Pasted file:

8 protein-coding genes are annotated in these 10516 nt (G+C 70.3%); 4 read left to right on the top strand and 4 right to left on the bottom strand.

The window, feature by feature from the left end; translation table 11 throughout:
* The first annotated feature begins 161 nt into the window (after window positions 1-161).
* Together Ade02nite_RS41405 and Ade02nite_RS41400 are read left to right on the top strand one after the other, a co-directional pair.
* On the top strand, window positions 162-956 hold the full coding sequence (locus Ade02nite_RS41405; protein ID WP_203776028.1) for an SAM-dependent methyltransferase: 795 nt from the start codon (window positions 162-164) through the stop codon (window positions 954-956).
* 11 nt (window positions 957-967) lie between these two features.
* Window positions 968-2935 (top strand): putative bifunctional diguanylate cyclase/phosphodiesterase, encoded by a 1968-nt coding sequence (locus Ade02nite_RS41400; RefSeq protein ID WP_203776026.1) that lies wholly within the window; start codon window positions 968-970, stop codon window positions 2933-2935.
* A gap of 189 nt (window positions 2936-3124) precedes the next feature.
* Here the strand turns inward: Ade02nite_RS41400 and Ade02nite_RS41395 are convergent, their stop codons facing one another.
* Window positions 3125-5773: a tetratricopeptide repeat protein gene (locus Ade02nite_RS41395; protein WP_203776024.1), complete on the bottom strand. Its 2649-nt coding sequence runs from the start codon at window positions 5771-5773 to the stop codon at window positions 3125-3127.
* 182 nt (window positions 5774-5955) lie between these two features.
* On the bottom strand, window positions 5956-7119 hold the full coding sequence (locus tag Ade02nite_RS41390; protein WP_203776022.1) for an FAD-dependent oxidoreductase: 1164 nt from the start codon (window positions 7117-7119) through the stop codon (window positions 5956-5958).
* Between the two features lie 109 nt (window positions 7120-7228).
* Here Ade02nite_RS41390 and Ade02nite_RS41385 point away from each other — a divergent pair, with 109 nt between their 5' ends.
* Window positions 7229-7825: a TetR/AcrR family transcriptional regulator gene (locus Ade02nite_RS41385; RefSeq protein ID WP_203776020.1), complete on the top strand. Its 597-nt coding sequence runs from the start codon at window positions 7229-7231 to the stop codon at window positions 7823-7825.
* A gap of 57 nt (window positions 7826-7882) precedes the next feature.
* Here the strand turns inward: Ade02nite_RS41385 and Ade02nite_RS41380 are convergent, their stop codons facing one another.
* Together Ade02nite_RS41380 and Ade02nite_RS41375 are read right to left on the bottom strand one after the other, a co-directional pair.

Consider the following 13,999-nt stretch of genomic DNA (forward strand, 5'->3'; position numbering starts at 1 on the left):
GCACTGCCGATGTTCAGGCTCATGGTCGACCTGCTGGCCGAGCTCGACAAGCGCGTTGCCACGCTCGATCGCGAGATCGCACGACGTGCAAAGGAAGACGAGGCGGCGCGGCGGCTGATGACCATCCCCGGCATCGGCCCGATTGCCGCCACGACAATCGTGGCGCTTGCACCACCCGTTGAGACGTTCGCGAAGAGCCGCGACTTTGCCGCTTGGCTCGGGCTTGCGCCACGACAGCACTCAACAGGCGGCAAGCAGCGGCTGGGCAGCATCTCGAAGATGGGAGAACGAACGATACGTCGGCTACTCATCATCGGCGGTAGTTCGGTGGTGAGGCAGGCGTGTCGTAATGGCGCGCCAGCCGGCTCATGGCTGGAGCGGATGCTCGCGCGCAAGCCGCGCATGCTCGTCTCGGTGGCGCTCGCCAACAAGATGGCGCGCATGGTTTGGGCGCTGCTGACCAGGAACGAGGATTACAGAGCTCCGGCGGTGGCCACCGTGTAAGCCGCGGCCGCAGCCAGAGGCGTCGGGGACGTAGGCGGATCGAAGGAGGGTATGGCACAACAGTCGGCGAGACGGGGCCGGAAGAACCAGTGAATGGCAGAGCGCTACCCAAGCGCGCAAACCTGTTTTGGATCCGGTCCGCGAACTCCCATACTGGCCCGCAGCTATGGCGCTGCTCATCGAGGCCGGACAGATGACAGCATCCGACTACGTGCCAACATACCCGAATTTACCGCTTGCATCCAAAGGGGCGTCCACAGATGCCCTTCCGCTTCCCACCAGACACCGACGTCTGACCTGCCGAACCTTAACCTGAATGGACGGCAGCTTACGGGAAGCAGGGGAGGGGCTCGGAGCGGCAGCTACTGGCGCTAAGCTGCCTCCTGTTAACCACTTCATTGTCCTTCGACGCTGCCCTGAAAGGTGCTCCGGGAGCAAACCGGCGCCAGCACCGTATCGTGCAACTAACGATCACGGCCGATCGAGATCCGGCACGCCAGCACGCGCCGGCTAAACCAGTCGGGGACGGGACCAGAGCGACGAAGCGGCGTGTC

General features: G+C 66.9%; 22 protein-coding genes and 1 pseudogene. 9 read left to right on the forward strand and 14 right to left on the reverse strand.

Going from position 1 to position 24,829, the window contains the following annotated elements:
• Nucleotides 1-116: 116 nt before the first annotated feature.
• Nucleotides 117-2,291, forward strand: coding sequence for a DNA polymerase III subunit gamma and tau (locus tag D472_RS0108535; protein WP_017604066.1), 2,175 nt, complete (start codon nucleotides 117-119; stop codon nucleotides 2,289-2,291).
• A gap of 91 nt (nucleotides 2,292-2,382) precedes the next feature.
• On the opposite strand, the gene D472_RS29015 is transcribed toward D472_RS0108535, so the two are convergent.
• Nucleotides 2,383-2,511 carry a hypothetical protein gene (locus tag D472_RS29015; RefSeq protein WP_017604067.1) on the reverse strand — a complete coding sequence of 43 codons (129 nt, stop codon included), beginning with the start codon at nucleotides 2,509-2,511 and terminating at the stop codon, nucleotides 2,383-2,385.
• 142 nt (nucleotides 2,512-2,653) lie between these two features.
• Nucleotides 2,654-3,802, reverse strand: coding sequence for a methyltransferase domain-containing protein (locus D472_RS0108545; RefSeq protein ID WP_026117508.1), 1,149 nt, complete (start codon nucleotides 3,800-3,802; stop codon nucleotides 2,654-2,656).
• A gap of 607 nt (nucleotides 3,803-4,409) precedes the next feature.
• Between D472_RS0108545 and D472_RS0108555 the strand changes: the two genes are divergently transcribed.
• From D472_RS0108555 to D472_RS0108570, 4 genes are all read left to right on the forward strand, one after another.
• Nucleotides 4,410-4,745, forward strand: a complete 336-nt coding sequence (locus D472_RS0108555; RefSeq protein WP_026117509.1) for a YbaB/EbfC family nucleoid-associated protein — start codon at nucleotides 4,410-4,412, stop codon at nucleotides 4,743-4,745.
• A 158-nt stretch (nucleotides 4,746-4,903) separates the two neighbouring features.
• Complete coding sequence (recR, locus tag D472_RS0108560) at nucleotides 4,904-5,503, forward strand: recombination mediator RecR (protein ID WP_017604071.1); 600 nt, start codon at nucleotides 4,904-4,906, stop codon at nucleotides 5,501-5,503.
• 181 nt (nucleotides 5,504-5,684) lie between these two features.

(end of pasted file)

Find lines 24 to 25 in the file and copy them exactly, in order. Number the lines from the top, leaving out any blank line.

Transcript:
• Nucleotides 117-2,291, forward strand: coding sequence for a DNA polymerase III subunit gamma and tau (locus tag D472_RS0108535; protein WP_017604066.1), 2,175 nt, complete (start codon nucleotides 117-119; stop codon nucleotides 2,289-2,291).
• A gap of 91 nt (nucleotides 2,292-2,382) precedes the next feature.